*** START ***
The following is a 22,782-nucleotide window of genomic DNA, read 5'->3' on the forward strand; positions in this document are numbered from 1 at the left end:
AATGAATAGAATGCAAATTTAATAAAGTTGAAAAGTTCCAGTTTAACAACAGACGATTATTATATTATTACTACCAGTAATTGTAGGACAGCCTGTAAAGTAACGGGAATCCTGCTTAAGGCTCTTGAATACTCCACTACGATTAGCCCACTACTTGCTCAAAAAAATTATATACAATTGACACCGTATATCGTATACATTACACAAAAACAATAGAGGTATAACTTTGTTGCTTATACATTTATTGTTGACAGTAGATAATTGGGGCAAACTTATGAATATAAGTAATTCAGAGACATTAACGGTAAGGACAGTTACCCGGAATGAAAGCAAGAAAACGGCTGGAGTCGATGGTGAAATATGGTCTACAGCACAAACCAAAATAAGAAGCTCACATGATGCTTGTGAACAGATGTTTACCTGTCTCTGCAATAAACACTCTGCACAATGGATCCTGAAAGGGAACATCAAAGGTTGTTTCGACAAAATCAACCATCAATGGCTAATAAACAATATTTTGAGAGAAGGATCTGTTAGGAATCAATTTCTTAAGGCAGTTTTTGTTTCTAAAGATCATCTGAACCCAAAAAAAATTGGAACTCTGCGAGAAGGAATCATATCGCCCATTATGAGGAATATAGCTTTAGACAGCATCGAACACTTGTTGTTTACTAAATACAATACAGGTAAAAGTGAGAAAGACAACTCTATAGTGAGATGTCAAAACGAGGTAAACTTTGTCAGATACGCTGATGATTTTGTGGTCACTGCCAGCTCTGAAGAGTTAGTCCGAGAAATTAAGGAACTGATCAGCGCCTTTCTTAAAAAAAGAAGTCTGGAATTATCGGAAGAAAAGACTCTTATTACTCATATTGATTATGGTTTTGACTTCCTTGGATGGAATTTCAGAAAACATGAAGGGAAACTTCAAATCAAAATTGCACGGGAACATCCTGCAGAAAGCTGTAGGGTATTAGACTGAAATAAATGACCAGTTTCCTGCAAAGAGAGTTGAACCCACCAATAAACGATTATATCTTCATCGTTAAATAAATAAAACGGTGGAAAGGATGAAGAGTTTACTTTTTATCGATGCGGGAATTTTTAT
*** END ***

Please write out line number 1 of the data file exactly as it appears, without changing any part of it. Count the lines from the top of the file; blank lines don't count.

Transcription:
The following is a 22,782-nucleotide window of genomic DNA, read 5'->3' on the forward strand; positions in this document are numbered from 1 at the left end: